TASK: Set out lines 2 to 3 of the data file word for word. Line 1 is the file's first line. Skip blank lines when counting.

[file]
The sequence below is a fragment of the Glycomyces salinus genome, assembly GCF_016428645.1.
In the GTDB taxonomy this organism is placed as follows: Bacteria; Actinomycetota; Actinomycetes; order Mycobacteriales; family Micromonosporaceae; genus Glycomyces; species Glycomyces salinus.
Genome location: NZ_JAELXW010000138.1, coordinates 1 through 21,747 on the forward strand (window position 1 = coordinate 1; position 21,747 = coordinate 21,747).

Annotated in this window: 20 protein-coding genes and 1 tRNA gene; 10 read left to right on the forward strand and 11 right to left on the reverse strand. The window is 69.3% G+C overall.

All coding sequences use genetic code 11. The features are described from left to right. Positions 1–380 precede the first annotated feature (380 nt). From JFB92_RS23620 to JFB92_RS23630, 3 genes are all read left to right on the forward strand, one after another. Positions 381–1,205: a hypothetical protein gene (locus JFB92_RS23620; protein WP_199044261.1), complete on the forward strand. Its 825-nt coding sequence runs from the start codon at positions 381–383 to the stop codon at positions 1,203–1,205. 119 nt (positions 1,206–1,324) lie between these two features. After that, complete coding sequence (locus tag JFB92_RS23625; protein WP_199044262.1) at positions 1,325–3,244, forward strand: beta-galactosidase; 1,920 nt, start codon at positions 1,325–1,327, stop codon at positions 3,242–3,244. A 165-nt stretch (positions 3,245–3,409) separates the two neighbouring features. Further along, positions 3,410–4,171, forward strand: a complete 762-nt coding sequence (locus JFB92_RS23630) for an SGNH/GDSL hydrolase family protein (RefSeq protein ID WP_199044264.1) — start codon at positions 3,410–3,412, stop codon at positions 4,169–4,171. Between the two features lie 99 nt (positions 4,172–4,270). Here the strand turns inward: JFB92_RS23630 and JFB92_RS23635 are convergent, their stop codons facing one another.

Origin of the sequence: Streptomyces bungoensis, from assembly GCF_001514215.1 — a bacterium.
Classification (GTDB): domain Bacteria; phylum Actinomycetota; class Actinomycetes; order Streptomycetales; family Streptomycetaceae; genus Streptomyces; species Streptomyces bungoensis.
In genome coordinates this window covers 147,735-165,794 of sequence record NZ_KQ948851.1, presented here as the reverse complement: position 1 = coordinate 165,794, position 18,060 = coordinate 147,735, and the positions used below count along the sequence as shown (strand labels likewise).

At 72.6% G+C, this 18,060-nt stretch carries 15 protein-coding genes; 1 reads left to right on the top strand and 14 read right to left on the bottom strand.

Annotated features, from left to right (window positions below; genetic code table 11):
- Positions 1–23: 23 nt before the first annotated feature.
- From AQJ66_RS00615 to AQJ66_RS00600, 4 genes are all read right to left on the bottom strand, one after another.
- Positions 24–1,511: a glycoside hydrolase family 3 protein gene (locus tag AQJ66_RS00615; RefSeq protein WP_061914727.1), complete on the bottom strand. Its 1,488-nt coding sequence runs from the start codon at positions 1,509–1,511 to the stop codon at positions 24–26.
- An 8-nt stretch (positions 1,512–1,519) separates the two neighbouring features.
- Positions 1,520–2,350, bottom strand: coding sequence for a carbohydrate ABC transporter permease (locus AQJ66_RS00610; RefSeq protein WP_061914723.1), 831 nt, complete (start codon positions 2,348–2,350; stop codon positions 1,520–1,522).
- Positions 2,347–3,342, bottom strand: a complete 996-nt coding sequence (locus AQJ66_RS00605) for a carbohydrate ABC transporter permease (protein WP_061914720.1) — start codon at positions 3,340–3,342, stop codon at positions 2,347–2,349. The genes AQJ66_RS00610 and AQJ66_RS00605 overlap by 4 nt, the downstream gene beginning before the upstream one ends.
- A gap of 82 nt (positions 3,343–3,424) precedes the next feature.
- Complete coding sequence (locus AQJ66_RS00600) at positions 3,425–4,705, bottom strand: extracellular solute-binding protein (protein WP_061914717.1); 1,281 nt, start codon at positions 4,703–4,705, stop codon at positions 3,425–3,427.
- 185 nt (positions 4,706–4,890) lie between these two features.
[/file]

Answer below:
In the GTDB taxonomy this organism is placed as follows: Bacteria; Actinomycetota; Actinomycetes; order Mycobacteriales; family Micromonosporaceae; genus Glycomyces; species Glycomyces salinus.
Genome location: NZ_JAELXW010000138.1, coordinates 1 through 21,747 on the forward strand (window position 1 = coordinate 1; position 21,747 = coordinate 21,747).